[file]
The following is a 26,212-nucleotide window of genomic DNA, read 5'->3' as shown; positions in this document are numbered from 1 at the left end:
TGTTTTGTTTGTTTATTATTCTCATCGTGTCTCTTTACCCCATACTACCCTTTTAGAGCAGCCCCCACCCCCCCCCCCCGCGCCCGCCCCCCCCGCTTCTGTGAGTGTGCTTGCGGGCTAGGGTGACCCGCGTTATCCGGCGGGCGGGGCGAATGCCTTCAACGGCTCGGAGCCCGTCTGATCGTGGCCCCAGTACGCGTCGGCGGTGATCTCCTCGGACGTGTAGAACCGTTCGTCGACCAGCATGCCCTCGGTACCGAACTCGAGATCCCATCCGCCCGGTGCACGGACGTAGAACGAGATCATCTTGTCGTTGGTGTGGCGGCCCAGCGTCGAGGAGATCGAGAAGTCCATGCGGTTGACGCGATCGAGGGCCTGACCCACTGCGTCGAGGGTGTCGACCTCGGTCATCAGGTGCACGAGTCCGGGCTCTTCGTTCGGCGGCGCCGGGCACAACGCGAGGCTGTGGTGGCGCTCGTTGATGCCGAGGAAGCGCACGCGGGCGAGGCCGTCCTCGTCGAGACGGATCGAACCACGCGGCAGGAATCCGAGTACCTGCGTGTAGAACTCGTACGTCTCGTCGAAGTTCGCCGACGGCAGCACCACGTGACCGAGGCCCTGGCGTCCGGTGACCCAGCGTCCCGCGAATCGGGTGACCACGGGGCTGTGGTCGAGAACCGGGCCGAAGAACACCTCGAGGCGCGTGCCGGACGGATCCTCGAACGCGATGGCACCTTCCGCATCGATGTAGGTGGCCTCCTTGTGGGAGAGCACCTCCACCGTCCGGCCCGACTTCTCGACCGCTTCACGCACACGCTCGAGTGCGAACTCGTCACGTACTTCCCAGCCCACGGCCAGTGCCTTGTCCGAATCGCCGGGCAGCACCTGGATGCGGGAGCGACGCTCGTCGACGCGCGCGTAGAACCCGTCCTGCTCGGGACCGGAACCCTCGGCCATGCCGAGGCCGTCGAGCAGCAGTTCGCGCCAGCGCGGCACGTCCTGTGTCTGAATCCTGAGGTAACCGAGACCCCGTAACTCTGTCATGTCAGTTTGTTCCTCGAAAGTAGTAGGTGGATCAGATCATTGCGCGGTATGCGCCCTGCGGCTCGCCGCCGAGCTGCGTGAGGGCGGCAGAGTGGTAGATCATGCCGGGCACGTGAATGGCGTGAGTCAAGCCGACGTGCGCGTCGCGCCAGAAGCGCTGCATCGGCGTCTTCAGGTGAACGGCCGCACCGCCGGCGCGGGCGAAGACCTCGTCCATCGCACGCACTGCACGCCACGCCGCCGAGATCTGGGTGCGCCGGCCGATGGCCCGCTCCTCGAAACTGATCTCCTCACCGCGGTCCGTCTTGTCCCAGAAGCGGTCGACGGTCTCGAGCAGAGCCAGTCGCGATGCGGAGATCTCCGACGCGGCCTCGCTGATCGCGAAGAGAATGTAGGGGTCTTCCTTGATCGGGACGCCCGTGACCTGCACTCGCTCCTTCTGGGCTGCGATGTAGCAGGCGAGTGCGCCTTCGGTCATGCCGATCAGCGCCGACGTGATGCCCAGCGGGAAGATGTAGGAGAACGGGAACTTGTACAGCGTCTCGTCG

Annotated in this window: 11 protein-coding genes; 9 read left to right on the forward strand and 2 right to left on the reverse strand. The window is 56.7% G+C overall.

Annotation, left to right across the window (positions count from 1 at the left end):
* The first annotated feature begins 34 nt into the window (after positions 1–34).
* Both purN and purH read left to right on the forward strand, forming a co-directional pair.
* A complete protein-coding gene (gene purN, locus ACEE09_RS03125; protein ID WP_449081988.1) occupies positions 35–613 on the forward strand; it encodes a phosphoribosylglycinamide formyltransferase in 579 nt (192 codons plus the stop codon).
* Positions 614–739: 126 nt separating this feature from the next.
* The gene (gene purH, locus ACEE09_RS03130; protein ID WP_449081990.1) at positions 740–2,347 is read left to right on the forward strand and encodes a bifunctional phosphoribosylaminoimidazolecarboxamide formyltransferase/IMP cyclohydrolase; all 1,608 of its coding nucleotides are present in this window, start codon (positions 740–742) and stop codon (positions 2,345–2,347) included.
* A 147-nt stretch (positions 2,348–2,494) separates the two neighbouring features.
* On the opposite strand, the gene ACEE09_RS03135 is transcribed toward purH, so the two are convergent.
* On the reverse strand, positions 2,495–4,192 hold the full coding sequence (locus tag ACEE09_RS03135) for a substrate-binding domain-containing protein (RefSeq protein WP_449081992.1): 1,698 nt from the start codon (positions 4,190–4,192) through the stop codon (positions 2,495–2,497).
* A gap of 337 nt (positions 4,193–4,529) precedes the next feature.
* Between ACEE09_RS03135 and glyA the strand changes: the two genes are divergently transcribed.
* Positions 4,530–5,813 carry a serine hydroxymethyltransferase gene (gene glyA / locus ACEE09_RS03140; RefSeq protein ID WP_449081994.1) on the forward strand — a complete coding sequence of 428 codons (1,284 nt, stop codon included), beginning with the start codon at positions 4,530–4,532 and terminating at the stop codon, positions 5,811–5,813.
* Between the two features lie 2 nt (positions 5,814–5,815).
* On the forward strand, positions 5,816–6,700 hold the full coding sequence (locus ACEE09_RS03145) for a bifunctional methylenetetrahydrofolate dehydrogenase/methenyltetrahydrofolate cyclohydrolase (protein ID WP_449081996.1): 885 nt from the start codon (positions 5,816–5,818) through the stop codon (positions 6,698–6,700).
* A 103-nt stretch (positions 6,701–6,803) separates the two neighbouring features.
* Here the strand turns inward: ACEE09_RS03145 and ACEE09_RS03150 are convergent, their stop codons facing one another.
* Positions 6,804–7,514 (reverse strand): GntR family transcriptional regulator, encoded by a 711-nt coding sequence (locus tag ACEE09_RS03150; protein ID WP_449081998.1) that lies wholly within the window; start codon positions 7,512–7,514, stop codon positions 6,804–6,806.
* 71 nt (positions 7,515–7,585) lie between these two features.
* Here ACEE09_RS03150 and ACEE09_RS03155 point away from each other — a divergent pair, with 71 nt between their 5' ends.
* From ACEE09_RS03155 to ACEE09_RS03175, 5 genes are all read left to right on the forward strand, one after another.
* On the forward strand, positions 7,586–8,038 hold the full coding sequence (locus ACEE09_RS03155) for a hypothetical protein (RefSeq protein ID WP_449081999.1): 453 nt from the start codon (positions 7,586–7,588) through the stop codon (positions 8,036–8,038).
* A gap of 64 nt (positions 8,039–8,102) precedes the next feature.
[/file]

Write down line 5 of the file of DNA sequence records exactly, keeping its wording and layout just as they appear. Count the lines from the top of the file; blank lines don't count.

* The first annotated feature begins 34 nt into the window (after positions 1–34).